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Wait… so, asymptomatic spread of the coronavirus is actually ‘very rare’? – MarketWatch

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No fever, no problem?


‘From the data we have, it still seems to be rare that an asymptomatic person actually transmits onward to a secondary individual. It’s very rare.’

That’s Dr. Maria Van Kerkhove, head of WHO’s emerging diseases and zoonosis unit, seemingly contradicting what many have been led to believe about the transmission of the coronavirus.

In other words, while it still happens in some cases, patients without symptoms aren’t generally the ones driving the spread. This flies in the face of previous research warning the disease could be difficult to contain because of asymptomatic infections.

“We have a number of reports from countries who are doing very detailed contact tracing,” Van Kerkhove said at a briefing Monday from the U.N.’s headquarters. “They’re following asymptomatic cases. They’re following contacts. And they’re not finding secondary transmission onward.”

Watch the clip, courtesy of CNBC:

Back in April, the Centers for Disease Control and Prevention reported on the “potential for presymptomatic transmission” as a reason for maintaining social-distancing restrictions.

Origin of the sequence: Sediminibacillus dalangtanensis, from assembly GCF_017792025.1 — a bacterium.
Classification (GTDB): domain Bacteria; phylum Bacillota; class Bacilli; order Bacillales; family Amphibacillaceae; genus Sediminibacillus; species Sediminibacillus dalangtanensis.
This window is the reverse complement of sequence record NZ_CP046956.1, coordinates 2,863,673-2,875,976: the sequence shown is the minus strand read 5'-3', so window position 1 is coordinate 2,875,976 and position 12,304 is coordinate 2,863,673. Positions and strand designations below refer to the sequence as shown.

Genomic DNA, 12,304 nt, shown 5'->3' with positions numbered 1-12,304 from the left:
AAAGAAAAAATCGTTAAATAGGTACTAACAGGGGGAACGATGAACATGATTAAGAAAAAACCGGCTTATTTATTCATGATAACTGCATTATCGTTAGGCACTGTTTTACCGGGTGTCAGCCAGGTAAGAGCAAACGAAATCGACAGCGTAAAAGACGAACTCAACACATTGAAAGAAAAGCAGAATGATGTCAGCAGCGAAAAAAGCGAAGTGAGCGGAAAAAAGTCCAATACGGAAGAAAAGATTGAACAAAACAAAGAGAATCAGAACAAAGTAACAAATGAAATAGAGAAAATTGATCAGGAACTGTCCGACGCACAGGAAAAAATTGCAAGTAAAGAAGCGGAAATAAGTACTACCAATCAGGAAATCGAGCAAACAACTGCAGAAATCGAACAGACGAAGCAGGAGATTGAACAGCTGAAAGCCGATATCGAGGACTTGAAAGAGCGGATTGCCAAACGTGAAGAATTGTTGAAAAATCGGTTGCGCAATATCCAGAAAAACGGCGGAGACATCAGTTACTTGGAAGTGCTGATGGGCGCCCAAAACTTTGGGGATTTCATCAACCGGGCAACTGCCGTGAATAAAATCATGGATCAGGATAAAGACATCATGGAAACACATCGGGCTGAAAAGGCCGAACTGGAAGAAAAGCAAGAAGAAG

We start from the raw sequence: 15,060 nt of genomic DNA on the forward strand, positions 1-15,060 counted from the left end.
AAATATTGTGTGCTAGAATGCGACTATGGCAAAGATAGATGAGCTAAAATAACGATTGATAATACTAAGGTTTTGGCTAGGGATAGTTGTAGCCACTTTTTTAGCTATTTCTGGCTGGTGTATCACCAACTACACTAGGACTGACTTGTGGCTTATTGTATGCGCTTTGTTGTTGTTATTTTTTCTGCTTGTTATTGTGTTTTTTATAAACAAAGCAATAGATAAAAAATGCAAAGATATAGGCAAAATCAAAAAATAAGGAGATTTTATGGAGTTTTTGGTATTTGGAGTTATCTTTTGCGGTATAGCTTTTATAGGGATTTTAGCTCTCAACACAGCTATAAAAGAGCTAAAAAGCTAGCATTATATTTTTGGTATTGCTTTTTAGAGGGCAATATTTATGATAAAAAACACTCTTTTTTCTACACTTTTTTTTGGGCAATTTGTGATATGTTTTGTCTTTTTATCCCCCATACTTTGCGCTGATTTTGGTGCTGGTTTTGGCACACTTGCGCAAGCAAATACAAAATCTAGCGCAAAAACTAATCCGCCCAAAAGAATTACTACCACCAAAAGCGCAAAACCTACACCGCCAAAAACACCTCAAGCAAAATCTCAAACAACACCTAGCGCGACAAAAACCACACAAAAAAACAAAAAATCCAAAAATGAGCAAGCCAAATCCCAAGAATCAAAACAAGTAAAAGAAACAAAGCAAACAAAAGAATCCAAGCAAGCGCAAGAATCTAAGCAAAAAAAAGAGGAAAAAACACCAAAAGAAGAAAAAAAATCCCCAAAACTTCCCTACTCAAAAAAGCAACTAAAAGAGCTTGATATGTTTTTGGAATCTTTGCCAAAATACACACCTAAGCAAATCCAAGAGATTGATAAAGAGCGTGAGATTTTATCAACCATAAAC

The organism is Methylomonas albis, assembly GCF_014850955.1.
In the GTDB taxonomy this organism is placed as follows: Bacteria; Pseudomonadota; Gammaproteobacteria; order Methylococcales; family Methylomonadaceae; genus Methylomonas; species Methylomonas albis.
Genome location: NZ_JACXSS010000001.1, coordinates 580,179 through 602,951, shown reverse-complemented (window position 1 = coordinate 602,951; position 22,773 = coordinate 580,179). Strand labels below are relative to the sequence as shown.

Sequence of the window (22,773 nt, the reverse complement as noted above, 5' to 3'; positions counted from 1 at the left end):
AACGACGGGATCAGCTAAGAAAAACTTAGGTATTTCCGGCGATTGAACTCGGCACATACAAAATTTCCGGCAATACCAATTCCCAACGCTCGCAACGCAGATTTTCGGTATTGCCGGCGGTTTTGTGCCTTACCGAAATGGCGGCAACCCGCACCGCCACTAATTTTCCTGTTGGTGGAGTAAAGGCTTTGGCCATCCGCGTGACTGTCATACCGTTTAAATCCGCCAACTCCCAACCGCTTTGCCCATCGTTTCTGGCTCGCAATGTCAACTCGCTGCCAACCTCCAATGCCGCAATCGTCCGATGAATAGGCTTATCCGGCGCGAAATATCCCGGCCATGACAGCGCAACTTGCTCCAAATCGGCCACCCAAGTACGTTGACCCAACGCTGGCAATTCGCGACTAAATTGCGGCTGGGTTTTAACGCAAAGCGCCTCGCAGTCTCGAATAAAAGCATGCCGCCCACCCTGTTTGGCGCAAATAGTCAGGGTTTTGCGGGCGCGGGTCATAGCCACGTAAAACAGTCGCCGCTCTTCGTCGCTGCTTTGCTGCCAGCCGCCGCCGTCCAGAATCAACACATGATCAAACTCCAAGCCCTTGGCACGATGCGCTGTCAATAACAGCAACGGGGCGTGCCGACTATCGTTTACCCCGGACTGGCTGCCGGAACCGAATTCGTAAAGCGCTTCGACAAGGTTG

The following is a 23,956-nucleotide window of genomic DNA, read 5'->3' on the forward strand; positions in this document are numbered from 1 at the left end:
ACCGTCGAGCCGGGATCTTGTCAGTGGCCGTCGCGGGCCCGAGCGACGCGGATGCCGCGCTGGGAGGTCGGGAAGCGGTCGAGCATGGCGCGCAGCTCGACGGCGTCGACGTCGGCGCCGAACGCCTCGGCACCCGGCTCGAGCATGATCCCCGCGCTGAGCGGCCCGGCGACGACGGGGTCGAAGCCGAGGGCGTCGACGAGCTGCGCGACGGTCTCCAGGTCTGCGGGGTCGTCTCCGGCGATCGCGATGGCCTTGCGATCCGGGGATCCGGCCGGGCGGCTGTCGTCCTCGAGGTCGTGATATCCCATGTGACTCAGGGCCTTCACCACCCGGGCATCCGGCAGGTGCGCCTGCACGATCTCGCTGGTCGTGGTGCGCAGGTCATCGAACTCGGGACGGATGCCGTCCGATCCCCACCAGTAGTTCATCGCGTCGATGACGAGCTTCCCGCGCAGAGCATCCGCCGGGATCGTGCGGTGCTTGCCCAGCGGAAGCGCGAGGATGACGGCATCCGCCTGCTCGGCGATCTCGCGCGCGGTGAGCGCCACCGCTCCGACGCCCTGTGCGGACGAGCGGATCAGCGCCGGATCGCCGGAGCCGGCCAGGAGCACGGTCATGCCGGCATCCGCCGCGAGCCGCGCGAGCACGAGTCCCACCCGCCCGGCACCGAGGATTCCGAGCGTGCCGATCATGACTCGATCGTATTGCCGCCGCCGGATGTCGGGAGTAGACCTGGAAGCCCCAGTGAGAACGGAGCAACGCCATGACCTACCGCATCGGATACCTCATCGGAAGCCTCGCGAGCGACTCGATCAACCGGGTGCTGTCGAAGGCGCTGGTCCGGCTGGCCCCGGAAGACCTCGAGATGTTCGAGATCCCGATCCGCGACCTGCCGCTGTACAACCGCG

“To control the pandemic, it might not be enough for only persons with symptoms to limit their contact with others because persons without symptoms might transmit infection,” the CDC found.

Ashish Jha, incoming dean at the Brown School of Public Health, addressed some of the questions that bubbled up after the WHO’s latest findings were announced, and questioned whether WHO was referring to truly asymptomatic cases (those who have the disease but never develop symptoms) or pre-symptomatic (those who have the virus before they start showing symptoms).

Jha added: “@WHO communication here not stellar. If folks without symptoms truly ’very rarely’ spread virus, would be huge. But such a statement by @WHO should be accompanied by data. Asymptomatic spread is Achille’s heal of this outbreak. Would love to be wrong. Need to see data.”

Peter Hotez, an infectious disease expert at Baylor University, also entered the conversation:

The takeaway: Clearly, there are still a lot of unknowns about the cororonavirus.

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